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Some Notes on Nhanda, as Spoken by Mrs. Lucy Ryder (1919-2003)

Some Notes on Nhanda, as Spoken by Mrs. Lucy Ryder (1919-2003) Notes Juliette Blevins max planck institute for evolutionary anthropology Nhanda (a.k.a. Nhanta, Nanda) is an Aboriginal language once spoken in coastal regions north and south of the Murchison River in what is now Western Australia (Dixon 1980:xviii, Map 2, 154; Dixon 2002:xxviii, Map 0.1, WGb. Cf. Tindale 1974; Thieberger 1993, section 4.3 map, 4.3.10). Published linguistic descriptions of this language include early nineteenth-century wordlists, a short sketch in O'Grady, Voegelin, and Voegelin (1966), and my own sketch grammar (Blevins 2001a), based primarily on the speech of a single speaker, the late Mrs. Lucy Ryder (1919­2003). More recent publications mentioning linguistic features of Nhanda include Blevins (2001b, 2001c), Dixon (2002), and Laughren (2003). In contrast to Dixon (2002:xxx, xxxviii), who includes Blevins's (2001a) description of Nhanda as a "full or fullish grammar of good or quite good quality," a recent critique by Gerritsen (2004) questions the validity of the description as a whole. Gerritsen's concerns cover a range of issues from proper ²eldwork methodology to accuracy of descriptions and purported contact in³uence from Dutch. The purpose of this note is to clarify points where misinterpretation could arise, and to refer the interested reader to linguistic studies where the issues http://www.deepdyve.com/assets/images/DeepDyve-Logo-lg.png Oceanic Linguistics University of Hawai'I Press

Some Notes on Nhanda, as Spoken by Mrs. Lucy Ryder (1919-2003)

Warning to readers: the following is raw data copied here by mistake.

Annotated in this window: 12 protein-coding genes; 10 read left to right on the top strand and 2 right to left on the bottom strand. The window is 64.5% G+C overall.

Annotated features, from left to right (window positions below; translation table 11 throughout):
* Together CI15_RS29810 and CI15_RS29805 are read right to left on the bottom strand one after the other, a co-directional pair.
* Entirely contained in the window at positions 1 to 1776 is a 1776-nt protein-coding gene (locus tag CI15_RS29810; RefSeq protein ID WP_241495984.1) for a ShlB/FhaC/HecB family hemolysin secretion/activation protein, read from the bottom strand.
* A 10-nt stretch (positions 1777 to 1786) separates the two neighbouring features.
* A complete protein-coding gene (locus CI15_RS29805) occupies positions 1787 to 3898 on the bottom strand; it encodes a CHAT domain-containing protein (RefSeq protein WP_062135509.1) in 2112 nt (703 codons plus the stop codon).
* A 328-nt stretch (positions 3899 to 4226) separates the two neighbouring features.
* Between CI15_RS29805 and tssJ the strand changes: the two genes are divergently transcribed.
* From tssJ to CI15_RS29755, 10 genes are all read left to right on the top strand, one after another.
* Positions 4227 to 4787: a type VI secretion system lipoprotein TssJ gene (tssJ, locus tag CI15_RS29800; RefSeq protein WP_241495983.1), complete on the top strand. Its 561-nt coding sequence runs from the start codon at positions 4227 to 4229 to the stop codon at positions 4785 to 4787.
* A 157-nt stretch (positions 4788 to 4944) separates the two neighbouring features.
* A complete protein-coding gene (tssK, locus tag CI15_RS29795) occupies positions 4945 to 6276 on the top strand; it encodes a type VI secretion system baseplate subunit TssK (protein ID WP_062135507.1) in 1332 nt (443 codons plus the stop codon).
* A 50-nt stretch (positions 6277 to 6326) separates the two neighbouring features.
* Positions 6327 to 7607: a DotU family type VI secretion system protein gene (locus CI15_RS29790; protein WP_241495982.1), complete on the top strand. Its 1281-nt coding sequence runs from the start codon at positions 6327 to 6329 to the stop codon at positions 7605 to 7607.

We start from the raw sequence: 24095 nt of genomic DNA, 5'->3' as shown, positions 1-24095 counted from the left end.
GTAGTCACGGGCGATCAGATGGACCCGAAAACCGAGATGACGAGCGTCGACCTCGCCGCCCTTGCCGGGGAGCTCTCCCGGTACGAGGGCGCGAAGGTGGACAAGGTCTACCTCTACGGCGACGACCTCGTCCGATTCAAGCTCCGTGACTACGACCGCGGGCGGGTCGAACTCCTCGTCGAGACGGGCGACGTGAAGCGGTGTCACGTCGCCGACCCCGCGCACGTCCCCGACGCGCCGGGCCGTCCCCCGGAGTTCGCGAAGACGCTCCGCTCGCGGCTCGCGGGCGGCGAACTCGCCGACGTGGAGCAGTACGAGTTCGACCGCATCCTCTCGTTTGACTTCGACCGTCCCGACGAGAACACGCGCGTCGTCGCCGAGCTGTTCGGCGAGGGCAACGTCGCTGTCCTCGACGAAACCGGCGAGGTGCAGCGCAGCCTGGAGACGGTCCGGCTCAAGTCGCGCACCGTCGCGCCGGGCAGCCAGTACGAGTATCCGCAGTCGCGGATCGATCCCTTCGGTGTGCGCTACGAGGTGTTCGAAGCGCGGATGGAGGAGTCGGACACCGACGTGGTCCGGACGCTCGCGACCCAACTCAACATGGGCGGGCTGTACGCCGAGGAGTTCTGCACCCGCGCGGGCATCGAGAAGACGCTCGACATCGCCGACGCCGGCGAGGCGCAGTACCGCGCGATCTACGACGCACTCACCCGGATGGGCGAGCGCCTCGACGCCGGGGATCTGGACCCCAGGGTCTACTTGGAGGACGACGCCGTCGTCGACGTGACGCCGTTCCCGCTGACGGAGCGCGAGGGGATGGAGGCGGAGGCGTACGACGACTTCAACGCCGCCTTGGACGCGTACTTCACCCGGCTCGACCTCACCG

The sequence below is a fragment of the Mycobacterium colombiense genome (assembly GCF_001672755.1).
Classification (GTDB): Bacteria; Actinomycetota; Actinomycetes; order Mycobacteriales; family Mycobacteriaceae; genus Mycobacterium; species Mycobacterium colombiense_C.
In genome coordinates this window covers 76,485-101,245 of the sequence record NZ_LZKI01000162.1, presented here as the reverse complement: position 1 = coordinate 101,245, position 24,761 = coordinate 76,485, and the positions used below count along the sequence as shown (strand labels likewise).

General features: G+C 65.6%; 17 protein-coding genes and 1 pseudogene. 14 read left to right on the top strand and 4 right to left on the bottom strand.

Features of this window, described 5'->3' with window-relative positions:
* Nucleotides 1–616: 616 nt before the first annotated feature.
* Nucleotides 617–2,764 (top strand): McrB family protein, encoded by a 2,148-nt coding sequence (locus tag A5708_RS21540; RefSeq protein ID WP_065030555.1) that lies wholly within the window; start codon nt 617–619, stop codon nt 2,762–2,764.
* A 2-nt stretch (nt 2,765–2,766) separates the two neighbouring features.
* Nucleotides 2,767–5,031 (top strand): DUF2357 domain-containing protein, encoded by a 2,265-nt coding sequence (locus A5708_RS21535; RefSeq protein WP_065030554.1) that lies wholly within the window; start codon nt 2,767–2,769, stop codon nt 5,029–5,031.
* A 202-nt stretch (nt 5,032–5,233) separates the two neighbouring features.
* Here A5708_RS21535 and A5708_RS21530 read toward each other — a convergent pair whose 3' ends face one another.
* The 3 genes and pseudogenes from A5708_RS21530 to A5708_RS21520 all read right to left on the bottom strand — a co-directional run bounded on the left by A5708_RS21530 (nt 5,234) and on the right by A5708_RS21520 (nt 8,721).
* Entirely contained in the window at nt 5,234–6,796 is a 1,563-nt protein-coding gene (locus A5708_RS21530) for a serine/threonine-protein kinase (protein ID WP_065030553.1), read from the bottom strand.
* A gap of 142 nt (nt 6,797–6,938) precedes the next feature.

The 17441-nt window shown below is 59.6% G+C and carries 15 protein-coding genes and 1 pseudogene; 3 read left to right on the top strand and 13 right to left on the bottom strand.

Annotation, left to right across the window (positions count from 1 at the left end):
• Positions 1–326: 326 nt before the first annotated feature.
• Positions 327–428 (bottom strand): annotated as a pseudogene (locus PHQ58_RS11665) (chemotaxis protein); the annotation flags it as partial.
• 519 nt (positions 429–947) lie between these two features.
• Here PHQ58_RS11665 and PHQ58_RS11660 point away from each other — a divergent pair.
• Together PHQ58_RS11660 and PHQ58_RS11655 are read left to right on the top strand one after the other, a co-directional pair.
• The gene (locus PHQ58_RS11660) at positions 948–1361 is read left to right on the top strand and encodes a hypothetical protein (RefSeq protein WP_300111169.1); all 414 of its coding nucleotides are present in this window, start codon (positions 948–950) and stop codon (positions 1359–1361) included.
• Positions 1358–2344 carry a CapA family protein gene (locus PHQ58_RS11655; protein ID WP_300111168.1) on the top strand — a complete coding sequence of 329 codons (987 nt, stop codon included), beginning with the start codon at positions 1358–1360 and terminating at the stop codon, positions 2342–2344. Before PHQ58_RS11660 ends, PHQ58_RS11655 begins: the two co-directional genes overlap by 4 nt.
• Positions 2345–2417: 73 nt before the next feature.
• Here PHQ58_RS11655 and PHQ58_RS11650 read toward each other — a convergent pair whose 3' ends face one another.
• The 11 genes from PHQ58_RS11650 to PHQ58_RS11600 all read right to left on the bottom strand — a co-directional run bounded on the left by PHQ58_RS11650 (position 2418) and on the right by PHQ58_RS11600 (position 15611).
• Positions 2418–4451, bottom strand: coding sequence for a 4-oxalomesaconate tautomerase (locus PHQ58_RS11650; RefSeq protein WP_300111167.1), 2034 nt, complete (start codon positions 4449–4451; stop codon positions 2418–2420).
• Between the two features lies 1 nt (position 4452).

Oceanic Linguistics , Volume 45 (1) – Feb 8, 2006

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University of Hawai'I Press
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Copyright © 2006 University of Hawai'i Press.
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1527-9421
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Abstract

Notes Juliette Blevins max planck institute for evolutionary anthropology Nhanda (a.k.a. Nhanta, Nanda) is an Aboriginal language once spoken in coastal regions north and south of the Murchison River in what is now Western Australia (Dixon 1980:xviii, Map 2, 154; Dixon 2002:xxviii, Map 0.1, WGb. Cf. Tindale 1974; Thieberger 1993, section 4.3 map, 4.3.10). Published linguistic descriptions of this language include early nineteenth-century wordlists, a short sketch in O'Grady, Voegelin, and Voegelin (1966), and my own sketch grammar (Blevins 2001a), based primarily on the speech of a single speaker, the late Mrs. Lucy Ryder (1919­2003). More recent publications mentioning linguistic features of Nhanda include Blevins (2001b, 2001c), Dixon (2002), and Laughren (2003). In contrast to Dixon (2002:xxx, xxxviii), who includes Blevins's (2001a) description of Nhanda as a "full or fullish grammar of good or quite good quality," a recent critique by Gerritsen (2004) questions the validity of the description as a whole. Gerritsen's concerns cover a range of issues from proper ²eldwork methodology to accuracy of descriptions and purported contact in³uence from Dutch. The purpose of this note is to clarify points where misinterpretation could arise, and to refer the interested reader to linguistic studies where the issues

Journal

Oceanic LinguisticsUniversity of Hawai'I Press

Published: Feb 8, 2006

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